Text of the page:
A dwindling snowpack, increased drought and heat, and inequitable access to resources like safe drinking water are just a few examples of the social and environmental impacts of climate change on our community. As the urgency of addressing climate change has become increasingly widespread and apparent, community organizations have been seeking ways to engage, educate, and inspire local-to-global action. The Walking Mountains Climate Speaker Series does exactly that, bringing in leading experts from a variety of backgrounds to explore the creative solutions needed to address humanity’s most pressing problem - climate change.
The inspiration behind the Climate Speaker Series originated from a recognition of the critical role that education and awareness play in fostering environmental stewardship. This series brings together experts, thought leaders, and the community to share insights, strategies, and solutions.The annual series hosts one distinguished speaker per month from January to March.
The series kicked off on Thursday, January 11th at Walking Mountains with a presentation from Beatriz Oliva Soto Ruvalcaba, the Director of the Protégete program at Conservation Colorado. Beatriz has dedicated the past two decades of her work to the intersection of community building, social justice, and climate stability, and has received impressive accolades for her contributions to the environmental justice field. You can read more about Beatriz’s admirable background on the Climate Speaker Series registration webpage.
Protégete describes itself as an initiative of Conservation Colorado dedicated to building Latine environmental leadership and power to help drive climate, land, water, and environmental justice policy forward. Protégete is fighting to make Colorado a national leader in climate action, conservation and environmental justice. The Colorado Latino Climate Justice Policy Handbook, a first-of-its-kind resource, was the focus of Beatriz’s Climate Speaker Series discussion. We learned from the work of Beatriz and her program that the following environmental injustices exist here in Colorado: 58% of oil and gas wells are in high latino counties, 45% of latinos experience energy insecurity, and 88% of water quality violations were in high latino counties.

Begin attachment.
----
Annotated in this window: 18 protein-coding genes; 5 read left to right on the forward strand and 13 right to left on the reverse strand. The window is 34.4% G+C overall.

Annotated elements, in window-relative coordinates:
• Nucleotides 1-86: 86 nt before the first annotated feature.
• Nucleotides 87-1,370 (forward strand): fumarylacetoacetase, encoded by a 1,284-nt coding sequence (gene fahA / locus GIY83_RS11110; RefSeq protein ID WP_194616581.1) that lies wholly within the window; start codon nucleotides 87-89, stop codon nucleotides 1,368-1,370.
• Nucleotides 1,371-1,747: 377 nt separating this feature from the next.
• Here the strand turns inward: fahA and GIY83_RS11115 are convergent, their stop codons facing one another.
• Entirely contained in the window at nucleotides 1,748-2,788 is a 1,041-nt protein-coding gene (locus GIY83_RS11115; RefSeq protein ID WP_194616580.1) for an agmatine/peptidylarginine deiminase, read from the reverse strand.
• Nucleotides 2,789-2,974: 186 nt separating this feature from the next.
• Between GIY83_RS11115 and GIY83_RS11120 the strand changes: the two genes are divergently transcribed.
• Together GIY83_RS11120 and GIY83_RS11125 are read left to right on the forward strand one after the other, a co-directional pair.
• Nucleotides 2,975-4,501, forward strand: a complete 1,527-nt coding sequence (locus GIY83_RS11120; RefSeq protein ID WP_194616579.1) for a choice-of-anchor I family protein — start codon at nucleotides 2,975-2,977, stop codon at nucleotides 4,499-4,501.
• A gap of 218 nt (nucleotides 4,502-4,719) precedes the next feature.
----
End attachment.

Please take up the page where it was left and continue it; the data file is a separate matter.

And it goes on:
These statistics are merely a fraction of the research produced for the Colorado Latino Climate Justice Policy Handbook, but provide critical insights into the climate equity issues faced across the state. When asked what Eagle County residents can do to effect change, Beatriz shared that this work must start with education, relationship building, and advocating for Latino representation on decision making boards.
On Thursday, February 15th, Shannon Kelly Donahue will join us to speak at Walking Mountains about living with bears in a changing climate. Shannon is the Executive Director of the Great Bear Foundation, a nonprofit bear conservation organization with offices in Haines, Alaska and Missoula, Montana. Shannon has worked in bear conservation since 2006, focusing on community solutions to sharing habitat with bears, reducing the impacts of wildlife tourism, and grassroots advocacy to conserve bears and their habitats. Our community members are no stranger to sharing habitat with wildlife! We look forward to learning how to be better cohabitants with Shannon in February.
Our third and final Climate Speaker Series presenter, Dr. Ulyana Horodyskyj Pena, will join us on Thursday, March 14th at Colorado Mountain College in Edwards. Ulyana is the Head of Science Communication at the North Central Climate Adaptation Science Center, University of Colorado Boulder. Ulyana is a geologist, glaciologist, and climate change expert with extensive experience in science communication. Her discussion is entitled Pollution in Pristine Places.
We hope you’ll join us for the next two Climate Speaker Series presentations and participate in learning and sharing dialogue about climate change with our community. Presentations are recorded and can always be referred back to on the event webpage.
Gina McCrackin is the Climate Action Collaborative Manager at Walking Mountains Science Center. The Climate Action Collaborative is working to reduce greenhouse gas emissions in Eagle County 50% by 2030 and 80% by 2050.